Among the many hard lessons from the COVID-19 pandemic is that SARS-CoV-2, the virus that causes COVID infections, can affect every organ system in the body, including the brain.
Approximately one third of all patients with COVID may develop neurological complications from infection, and many patients present to hospitals with acute ischemic stroke (AIS) or "brain attack", caused by the sudden blockage of blood flow to or within the brain.
Clinicians from Massachusetts General Hospital (MGH) and 29 other stroke centers across the US and Canada report that patients with COVID-19 who experience AIS appear to be at higher risk for severe disability and death compared with stroke patients treated in the pre-COVID era.
A team of researchers looked at records of 230 patients with AIS who were seen at the stroke centers during the first wave of the pandemic, from mid-March through the end of August 2020.
The findings reported in the Journal of Neurology, Neurosurgery & Psychiatry, a little more than half (51 percent) of all patients had poor outcomes, with 39.1 percent dying either in hospital or within 30 days of being discharged.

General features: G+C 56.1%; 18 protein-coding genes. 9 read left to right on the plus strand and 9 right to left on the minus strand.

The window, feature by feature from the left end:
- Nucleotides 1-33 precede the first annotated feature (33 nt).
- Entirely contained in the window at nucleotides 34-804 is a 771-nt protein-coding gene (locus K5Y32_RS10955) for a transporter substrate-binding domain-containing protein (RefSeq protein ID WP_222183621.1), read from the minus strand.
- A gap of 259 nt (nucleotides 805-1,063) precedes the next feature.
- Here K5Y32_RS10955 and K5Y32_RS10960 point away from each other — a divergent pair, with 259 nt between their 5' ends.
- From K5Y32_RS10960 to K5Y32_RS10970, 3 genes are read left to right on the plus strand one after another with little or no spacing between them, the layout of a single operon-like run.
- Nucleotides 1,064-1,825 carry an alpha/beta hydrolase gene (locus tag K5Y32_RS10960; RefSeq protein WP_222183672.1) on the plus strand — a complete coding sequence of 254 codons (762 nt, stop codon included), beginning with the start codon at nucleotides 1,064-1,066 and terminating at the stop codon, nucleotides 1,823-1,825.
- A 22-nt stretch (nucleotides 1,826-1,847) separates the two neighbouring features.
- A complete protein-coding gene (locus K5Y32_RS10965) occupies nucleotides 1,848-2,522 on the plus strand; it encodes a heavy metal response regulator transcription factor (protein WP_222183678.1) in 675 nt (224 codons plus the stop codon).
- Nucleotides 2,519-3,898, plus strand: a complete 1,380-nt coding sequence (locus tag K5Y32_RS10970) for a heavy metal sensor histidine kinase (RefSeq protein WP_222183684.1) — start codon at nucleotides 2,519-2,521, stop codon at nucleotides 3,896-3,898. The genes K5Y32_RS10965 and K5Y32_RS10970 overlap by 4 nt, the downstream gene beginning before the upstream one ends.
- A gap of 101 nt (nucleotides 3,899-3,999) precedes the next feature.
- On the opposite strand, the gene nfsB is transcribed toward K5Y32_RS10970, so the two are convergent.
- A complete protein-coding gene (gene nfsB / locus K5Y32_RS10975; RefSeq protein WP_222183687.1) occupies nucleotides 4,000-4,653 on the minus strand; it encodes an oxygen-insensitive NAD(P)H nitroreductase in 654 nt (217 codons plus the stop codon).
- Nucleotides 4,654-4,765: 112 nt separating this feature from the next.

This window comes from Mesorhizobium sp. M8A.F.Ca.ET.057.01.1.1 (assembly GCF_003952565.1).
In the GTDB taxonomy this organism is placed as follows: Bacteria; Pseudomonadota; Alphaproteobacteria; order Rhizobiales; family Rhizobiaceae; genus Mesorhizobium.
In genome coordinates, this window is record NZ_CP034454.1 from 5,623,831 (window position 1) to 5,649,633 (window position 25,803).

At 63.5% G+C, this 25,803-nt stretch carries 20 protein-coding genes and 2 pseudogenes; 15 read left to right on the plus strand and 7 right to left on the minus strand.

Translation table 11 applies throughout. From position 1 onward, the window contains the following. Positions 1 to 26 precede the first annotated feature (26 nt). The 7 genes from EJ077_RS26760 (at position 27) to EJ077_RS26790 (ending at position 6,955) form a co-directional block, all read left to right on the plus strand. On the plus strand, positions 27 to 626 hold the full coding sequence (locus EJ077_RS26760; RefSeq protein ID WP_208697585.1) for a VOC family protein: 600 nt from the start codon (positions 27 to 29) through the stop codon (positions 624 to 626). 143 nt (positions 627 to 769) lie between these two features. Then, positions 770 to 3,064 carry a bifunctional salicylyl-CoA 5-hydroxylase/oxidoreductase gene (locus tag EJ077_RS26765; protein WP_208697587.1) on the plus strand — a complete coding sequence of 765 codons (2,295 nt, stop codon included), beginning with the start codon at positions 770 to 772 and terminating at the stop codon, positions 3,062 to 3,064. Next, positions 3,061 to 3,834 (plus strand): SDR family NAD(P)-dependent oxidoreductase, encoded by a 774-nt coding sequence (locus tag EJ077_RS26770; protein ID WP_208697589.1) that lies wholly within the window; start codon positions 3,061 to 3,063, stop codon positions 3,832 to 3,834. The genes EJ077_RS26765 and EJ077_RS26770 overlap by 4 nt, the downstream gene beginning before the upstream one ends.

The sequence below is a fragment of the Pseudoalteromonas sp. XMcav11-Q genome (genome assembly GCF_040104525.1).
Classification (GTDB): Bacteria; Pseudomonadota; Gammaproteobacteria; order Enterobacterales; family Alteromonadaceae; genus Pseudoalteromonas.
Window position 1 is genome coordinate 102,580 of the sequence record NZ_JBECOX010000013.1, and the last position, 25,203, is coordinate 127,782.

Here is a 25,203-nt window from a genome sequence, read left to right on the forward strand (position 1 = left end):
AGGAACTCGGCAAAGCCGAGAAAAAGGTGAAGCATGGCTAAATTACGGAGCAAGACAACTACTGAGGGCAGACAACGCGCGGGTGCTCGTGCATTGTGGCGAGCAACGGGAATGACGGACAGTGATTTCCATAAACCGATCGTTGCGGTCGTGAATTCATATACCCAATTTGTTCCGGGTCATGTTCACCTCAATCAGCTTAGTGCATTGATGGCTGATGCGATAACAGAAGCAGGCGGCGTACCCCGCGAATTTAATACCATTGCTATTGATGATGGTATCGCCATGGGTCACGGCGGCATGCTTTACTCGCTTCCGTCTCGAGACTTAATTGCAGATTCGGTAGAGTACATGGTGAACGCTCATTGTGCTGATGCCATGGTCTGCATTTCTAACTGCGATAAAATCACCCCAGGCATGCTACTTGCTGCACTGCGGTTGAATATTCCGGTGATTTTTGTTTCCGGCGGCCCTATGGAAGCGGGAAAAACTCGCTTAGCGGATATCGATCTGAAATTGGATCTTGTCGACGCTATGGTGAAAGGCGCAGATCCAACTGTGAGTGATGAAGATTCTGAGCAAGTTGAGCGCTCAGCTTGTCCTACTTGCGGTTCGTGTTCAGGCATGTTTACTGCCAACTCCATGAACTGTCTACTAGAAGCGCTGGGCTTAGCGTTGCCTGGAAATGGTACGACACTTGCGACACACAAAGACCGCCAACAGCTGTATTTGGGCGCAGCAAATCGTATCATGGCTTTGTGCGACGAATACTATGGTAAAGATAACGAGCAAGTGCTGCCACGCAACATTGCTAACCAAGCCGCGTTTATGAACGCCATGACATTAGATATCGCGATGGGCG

In contrast, data from large clinical trials conducted before the pandemic show death rates of 27.6 percent among all patients with ischemic strokes, and 11.6 percent among patients with strokes caused by blockage of one or more large blood vessels that supply blood to much of the brain.
"There is an interaction that is still unknown between COVID respiratory disease and stroke, because the rate of poor outcomes or mortality is clearly greater than it would be in someone who had just an acute respiratory distress syndrome or COVID pneumonia, and also worse than someone who would have an equivalently large stroke in the pre-COVID era."Adam A. Dmytriw, interventional neuroradiology & endovascular neurosurgery student at MGH.
The data also suggest that patients from less affluent areas may have been at greater risk for serious complications such as stroke because of their inability to carry out protective measures such as social distancing or working at home, Dmytriw said.
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